Making lemonade out of life’s lemons

My grandparents used to make the best lemonade. It was the first thing I grabbed from the fridge when I got to their house, right alongside the leftover pasta, a staple in that kitchen. Everything tastes better at grandma’s, right? But this lemonade was just my favorite thing.

Lemonade is sweet. And delicious. Savory. Perfectly refreshing for a hot summer day. But it comes from something very, very sour. So sour it can hurt the inside of your mouth if you’re not careful. How can something so sweet, come from something so sour? I know basic chemistry: add sugar. But in our daily lives, we can’t take a mean word said to us or a failure or a rejection from a loved one – all sour experiences – and just pour sugar or fairy dust on them to make them better. Sprinkling sugar or fairy dust on any of those things would create a mess and attract ants, neither of which would make the situation better.

So how can we do it? How can take something that turns our mood sour, into a smile?

Summing it all up, friends, I’d say you’ll do best by filling your minds and meditating on things true, noble, reputable, authentic, compelling, gracious—the best, not the worst; the beautiful, not the ugly; things to praise, not things to curse. Put into practice what you learned from me, what you heard and saw and realized. –Philippians 4:8 (The Message)

Finally, brethren, whatever things are true, whatever things are noble, whatever things are just, whatever things are pure, whatever things are lovely, whatever things are of good report, if there is any virtue and if there is anything praiseworthymeditate on these things. –Philippians 4:8 (NKJV)

Fill your head with the truth. You’re going to have to work pretty hard for it, but it’s your own sanity, your own emotional wellness you’re fighting for.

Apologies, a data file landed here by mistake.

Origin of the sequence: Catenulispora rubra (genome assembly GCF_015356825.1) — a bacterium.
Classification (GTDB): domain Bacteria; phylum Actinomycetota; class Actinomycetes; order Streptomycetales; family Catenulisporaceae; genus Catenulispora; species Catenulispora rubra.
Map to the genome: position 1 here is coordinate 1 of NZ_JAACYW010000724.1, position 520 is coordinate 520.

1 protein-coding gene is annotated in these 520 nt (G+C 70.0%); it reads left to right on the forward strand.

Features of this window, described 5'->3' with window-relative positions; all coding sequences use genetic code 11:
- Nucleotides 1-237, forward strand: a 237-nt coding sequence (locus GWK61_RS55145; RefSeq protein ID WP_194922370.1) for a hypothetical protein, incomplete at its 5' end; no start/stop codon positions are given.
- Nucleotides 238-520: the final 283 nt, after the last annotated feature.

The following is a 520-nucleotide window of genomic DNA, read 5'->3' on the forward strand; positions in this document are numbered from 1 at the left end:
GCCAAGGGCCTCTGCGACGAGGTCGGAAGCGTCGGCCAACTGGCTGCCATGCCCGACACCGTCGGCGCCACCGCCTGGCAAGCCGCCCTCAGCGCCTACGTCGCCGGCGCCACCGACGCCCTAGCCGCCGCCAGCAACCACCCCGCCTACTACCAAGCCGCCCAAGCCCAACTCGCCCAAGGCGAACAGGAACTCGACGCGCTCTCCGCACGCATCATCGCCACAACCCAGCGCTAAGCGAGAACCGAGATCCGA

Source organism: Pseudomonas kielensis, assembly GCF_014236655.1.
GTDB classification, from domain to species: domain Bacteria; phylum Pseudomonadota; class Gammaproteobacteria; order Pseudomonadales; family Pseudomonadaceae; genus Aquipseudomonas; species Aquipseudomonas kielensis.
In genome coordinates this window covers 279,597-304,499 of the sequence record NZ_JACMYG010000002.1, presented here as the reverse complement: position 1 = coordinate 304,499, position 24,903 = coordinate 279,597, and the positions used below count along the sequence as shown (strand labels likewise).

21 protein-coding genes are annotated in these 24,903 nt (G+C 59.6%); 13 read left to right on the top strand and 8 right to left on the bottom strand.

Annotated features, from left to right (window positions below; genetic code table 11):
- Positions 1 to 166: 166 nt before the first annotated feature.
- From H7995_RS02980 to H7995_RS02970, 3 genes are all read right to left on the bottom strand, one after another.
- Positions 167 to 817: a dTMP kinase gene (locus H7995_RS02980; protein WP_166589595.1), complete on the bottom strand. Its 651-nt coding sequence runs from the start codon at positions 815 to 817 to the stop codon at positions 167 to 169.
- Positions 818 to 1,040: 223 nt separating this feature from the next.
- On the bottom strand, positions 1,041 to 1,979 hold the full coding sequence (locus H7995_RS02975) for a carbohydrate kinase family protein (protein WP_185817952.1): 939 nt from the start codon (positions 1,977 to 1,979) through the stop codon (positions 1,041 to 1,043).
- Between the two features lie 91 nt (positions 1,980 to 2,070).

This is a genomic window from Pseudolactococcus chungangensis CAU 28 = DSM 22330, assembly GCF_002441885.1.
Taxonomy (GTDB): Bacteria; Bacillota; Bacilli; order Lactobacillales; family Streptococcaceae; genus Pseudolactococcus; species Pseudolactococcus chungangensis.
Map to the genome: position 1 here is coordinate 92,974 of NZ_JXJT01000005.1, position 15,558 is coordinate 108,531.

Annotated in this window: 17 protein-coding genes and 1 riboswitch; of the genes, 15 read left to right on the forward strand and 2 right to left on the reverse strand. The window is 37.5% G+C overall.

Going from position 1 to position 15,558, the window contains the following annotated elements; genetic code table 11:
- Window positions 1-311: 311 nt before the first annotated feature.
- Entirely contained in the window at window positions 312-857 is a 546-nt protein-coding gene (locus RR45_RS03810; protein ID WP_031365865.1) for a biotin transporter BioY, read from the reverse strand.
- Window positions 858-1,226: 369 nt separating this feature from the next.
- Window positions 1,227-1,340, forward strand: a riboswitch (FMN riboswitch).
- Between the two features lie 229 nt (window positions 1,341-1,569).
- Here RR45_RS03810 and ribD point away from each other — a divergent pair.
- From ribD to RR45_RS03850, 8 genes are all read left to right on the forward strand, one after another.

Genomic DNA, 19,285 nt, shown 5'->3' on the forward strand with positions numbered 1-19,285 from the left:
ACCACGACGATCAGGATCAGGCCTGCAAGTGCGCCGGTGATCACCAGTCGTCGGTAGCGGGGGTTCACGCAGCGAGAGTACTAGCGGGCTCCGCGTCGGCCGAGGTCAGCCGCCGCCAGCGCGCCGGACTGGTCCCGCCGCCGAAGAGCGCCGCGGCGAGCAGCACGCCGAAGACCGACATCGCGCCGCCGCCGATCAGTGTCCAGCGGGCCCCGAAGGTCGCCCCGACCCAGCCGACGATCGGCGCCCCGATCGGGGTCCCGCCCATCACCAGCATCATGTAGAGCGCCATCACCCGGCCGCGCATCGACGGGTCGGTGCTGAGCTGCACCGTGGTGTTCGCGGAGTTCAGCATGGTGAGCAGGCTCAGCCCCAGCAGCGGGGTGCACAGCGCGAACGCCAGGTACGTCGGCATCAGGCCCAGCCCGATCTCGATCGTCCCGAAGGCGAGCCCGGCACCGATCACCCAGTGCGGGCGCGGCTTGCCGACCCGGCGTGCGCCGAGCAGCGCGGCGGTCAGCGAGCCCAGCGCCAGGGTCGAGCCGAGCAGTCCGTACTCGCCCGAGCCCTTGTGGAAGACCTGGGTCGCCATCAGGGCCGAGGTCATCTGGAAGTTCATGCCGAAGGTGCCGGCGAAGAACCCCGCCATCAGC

The best way I have found to turn your sourness into sweetness – through myself, my students, my friends, my family, and even through the counseling theory I find to be most useful – is turning your thoughts toward the truth. Toward things which are noble, pure, lovely. Things that are to be praised and celebrated.

Practical application:
– Put post-it notes or index cards around your home, etched with Bible verses, song lyrics, quotes or mantras, permanently planting these good and true thoughts in your mind.
– Call on a friend, and speak out loud the sourness you’re experiencing. Speaking it releases it from its dual residence in your heart and mind, and gives you and your friend room to fill those now-empty spaces with the sweetness.

Sometimes life is one big dish of perfectly baked chocolate chip cookies. Perfectly sweet, all ingredients perfectly proportioned, not one crumb out of place. And when life is like that, it’s easy to see the sweet side of life because we’re a living, breathing example of it.

But sometimes life is one big bowl of lemons. Sour. Unappealing. Unappetizing. We have to work extra hard to turn it around. But it’s worth it. Oh, how it’s worth it. Living in a positive state of mind has been linked to improved physical health, better relationships, and a higher satisfaction with life in general. The folks at Happify can tell you more, but I love this research because it proves that being peppy or joyful isn’t some fluffy thing that unaware, naïve individuals force down other people’s throats. Joy and pep are under the same state of mind: Positive Thinking, worth living under for the myriad of benefits it offers your life.

Complaining about the sourness is easy. And you’ll throw a stone farther than you’ll have to go to find someone to help you justify your complaint. But life’s lemonade is so much sweeter, so much more refreshing. And worth the effort.

May you experience a sweetness of life today.

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